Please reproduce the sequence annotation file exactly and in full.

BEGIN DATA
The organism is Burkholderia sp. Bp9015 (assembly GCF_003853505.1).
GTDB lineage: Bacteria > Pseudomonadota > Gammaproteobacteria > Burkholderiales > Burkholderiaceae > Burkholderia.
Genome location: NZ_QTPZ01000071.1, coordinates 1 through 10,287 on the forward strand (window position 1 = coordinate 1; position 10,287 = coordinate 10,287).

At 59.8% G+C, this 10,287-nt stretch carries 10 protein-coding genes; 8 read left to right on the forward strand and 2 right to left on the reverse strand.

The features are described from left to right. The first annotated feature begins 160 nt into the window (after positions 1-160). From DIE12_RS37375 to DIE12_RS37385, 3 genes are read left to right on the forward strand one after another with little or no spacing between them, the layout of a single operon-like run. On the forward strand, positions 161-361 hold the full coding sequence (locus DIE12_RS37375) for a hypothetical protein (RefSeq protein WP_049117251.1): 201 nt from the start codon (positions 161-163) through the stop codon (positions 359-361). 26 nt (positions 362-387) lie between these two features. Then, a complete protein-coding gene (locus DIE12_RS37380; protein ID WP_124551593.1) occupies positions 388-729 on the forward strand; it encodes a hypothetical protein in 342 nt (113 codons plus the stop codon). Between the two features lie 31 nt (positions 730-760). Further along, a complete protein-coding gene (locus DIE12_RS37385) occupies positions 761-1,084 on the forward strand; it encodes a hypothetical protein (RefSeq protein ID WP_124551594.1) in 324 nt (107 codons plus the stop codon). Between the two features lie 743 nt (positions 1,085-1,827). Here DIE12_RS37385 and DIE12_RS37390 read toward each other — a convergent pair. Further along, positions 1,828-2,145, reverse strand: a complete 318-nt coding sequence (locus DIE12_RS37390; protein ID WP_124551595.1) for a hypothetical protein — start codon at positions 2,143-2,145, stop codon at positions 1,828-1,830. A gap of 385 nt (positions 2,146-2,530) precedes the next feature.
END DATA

The organism is Burkholderia sp. Bp9015 (assembly GCF_003853505.1).
GTDB lineage: Bacteria > Pseudomonadota > Gammaproteobacteria > Burkholderiales > Burkholderiaceae > Burkholderia.
Genome location: NZ_QTPZ01000071.1, coordinates 1 through 10,287 on the forward strand (window position 1 = coordinate 1; position 10,287 = coordinate 10,287).

At 59.8% G+C, this 10,287-nt stretch carries 10 protein-coding genes; 8 read left to right on the forward strand and 2 right to left on the reverse strand.

The features are described from left to right. The first annotated feature begins 160 nt into the window (after positions 1-160). From DIE12_RS37375 to DIE12_RS37385, 3 genes are read left to right on the forward strand one after another with little or no spacing between them, the layout of a single operon-like run. On the forward strand, positions 161-361 hold the full coding sequence (locus DIE12_RS37375) for a hypothetical protein (RefSeq protein WP_049117251.1): 201 nt from the start codon (positions 161-163) through the stop codon (positions 359-361). 26 nt (positions 362-387) lie between these two features. Then, a complete protein-coding gene (locus DIE12_RS37380; protein ID WP_124551593.1) occupies positions 388-729 on the forward strand; it encodes a hypothetical protein in 342 nt (113 codons plus the stop codon). Between the two features lie 31 nt (positions 730-760). Further along, a complete protein-coding gene (locus DIE12_RS37385) occupies positions 761-1,084 on the forward strand; it encodes a hypothetical protein (RefSeq protein ID WP_124551594.1) in 324 nt (107 codons plus the stop codon). Between the two features lie 743 nt (positions 1,085-1,827). Here DIE12_RS37385 and DIE12_RS37390 read toward each other — a convergent pair. Further along, positions 1,828-2,145, reverse strand: a complete 318-nt coding sequence (locus DIE12_RS37390; protein ID WP_124551595.1) for a hypothetical protein — start codon at positions 2,143-2,145, stop codon at positions 1,828-1,830. A gap of 385 nt (positions 2,146-2,530) precedes the next feature.